The long-term consequences of separating a mother and her infant may not show up for years. What psychologists observe is that many of their clients experience anxiety, depression and a palpable fear or distrust of others. Often they feel betrayed. Dr. Raymond Castellino noted this during his profound work with children at the Building and Enhancing Bonding and Attachment (BEBA) Clinic in California. In an article titled “Being with Newborns,” Castellino emphasizes that any disruptions to the natural process of birth cause a sense of betrayal in the newborn. The infant’s first experiences are forming the template for behavior, thought, and emotion that will endure for a lifetime. Yet, it is estimated by Castellino that 98 percent of babies are being traumatized at the very moment of birth.
Dr. Gladys points out that we are never truly alone, yet at the moment of birth newborns are frequently removed from the birthing parent, placed in a nursery and left alone for hours, usually for at least four hours because that is the time it has been believed babies should require feeding. Four hours of separation can leave a baby, who has no sense of time, fearing that that it will starve. The source of sustenance that came through the umbilical cord must now be provided orally and administered, if not by mother, then by staff who may be too busy to meet the demands of a newborn. No wonder these little ones cry.
Dr. Gladys created a Baby Buggy program when she was actively assisting births.
The program encouraged supported home births, where women could be attended by their loved ones as well as trained professionals in the comfort of their home. Our specially outfitted van would park in the driveway of a laboring woman while we monitored her progress. If intervention or a medical transport was required, we had everything we needed. In most cases, the Baby Buggy just stayed ether, parked, while women gave birth to healthy, happy babies in their own homes. In some cases, we used it to transport the mother, the baby, or both to the hospital. In all cases, our van with its giant stork painted on the side sent a clear message to the community: A new soul is arriving! Welcome it!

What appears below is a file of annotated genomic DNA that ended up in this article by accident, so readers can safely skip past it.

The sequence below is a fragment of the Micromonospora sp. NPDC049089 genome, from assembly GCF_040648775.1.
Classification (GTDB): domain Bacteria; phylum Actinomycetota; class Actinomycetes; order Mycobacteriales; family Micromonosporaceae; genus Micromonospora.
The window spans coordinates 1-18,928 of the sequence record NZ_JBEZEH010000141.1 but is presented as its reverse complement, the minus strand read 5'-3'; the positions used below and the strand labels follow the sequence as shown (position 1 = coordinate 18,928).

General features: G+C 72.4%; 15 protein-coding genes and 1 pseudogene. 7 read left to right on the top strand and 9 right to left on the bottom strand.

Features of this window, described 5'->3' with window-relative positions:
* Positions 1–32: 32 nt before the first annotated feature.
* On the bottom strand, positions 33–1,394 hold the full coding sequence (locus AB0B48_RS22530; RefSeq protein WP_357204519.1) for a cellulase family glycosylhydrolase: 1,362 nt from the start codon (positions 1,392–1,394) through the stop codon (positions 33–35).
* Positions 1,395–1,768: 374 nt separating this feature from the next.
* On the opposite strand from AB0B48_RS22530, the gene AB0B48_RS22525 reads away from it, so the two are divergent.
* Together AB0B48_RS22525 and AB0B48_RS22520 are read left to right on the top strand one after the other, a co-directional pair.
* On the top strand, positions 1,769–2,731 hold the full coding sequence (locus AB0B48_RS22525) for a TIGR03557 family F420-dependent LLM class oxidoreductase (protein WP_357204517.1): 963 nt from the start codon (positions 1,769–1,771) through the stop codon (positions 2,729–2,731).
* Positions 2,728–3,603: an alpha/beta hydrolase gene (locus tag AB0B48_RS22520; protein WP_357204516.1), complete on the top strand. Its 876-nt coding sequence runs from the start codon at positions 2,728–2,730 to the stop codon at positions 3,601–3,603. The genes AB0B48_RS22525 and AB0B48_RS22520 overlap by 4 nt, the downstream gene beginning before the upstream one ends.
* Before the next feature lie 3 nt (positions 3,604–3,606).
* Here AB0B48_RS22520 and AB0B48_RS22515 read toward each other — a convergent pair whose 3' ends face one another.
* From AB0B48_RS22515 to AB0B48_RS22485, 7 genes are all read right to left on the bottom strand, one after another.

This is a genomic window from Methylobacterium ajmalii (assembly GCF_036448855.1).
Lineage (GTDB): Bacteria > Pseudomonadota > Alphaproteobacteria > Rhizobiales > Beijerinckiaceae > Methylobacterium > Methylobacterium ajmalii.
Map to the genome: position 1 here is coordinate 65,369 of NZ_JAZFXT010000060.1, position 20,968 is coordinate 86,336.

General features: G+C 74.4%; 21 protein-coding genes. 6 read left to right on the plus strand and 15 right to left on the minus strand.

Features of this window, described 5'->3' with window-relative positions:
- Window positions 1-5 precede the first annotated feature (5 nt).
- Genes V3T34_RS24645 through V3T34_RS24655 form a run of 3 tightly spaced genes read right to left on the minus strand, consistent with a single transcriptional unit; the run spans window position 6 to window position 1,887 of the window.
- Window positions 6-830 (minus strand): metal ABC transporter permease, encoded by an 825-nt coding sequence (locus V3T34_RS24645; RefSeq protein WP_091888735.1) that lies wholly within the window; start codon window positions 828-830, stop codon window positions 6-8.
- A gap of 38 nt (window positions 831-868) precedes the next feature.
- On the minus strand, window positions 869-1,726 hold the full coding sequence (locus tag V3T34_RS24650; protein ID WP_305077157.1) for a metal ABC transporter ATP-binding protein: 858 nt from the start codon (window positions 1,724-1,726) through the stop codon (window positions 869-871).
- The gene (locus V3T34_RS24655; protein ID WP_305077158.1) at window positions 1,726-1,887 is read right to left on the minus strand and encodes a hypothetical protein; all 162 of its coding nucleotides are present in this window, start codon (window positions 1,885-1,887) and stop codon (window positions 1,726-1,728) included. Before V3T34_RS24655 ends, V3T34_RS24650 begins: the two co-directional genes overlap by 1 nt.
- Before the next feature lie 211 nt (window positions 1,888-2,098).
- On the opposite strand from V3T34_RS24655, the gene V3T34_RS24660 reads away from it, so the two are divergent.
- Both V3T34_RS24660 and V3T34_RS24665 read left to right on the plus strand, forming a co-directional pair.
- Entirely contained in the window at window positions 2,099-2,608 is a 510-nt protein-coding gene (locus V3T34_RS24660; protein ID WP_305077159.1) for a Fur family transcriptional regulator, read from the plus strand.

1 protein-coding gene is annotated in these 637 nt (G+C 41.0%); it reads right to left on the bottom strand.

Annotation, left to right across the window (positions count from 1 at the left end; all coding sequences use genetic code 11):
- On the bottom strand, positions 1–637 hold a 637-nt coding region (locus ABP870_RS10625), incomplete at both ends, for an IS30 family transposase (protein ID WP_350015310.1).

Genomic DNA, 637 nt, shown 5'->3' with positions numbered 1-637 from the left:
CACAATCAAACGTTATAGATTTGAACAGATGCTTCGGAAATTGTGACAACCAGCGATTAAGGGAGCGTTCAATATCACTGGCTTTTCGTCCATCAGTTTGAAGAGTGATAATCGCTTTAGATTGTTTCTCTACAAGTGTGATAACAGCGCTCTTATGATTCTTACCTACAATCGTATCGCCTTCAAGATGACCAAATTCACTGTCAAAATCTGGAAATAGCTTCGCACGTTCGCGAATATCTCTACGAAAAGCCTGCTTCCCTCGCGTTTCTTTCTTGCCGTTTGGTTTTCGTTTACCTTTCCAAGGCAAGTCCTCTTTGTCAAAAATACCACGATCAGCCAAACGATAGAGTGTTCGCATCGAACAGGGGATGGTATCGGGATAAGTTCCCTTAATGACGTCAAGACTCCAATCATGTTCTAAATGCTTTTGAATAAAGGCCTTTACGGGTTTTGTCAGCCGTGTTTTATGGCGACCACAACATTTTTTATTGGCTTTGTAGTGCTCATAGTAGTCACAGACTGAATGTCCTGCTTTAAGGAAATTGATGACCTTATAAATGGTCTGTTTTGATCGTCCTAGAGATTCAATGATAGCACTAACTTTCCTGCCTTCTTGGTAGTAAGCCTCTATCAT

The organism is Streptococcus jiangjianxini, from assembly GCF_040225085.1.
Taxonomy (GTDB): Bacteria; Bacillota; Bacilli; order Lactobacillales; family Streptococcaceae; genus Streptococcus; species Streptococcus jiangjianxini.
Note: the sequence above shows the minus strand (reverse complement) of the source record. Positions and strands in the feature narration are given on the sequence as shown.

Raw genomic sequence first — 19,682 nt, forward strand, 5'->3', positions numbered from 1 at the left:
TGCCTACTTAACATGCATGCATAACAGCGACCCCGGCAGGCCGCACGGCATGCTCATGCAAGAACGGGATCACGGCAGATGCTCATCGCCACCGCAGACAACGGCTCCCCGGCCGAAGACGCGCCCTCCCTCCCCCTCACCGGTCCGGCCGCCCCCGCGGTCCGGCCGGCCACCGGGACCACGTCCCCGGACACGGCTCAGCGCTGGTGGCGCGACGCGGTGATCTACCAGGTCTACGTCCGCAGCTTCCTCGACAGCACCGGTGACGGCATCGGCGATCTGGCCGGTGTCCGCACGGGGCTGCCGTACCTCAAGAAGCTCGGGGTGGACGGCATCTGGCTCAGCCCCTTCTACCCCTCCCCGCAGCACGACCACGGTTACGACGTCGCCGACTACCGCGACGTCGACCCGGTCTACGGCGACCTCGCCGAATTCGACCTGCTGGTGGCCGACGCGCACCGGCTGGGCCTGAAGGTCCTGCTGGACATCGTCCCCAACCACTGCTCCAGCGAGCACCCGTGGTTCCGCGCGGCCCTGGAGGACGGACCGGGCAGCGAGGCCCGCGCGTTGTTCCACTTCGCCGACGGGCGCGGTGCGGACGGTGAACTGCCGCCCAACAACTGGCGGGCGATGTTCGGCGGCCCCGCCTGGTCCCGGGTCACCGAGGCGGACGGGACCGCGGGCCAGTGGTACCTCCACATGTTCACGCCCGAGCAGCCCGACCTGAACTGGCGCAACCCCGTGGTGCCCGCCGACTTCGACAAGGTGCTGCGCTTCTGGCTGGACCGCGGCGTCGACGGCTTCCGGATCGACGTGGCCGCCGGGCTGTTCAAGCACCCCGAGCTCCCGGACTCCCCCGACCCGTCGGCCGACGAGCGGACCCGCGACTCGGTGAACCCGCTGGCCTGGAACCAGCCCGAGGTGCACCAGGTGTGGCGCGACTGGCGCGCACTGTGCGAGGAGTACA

A vision of every newborn being welcomed and every mother cherished is a mission of the Foundation for Living Medicine. Perhaps a childbirth professional will recreate the Baby Buggy, modeling this respectful care for mothers and babies.
Awakening the community to the arrival of a new soul dispels loneliness among members of the neighborhood and helps prevent the loneliness and alienation that many feel having been imprinted with what has become known as separation anxiety. According to a Google search, “Separation anxiety and fear of strangers is common in young children between the ages of 6 months and 3 years, but it’s a normal part of your child’s development and they usually grow out of it.” This statement is outrageous! Parents and professional alike have normalized this fear and, therefore, often ignore the cries and clingy behavior. Attachment therapists know that this behavior is symptomatic of insecure attachment, labeled ambivalent attachment. This means that these children are learning that their needs are met sometimes but not others. They cannot count on their cries being consistently responded to. Many adults feel like no one hears them, much less responds to their needs. Those expectations and disappointments are cultivated in the perinatal period.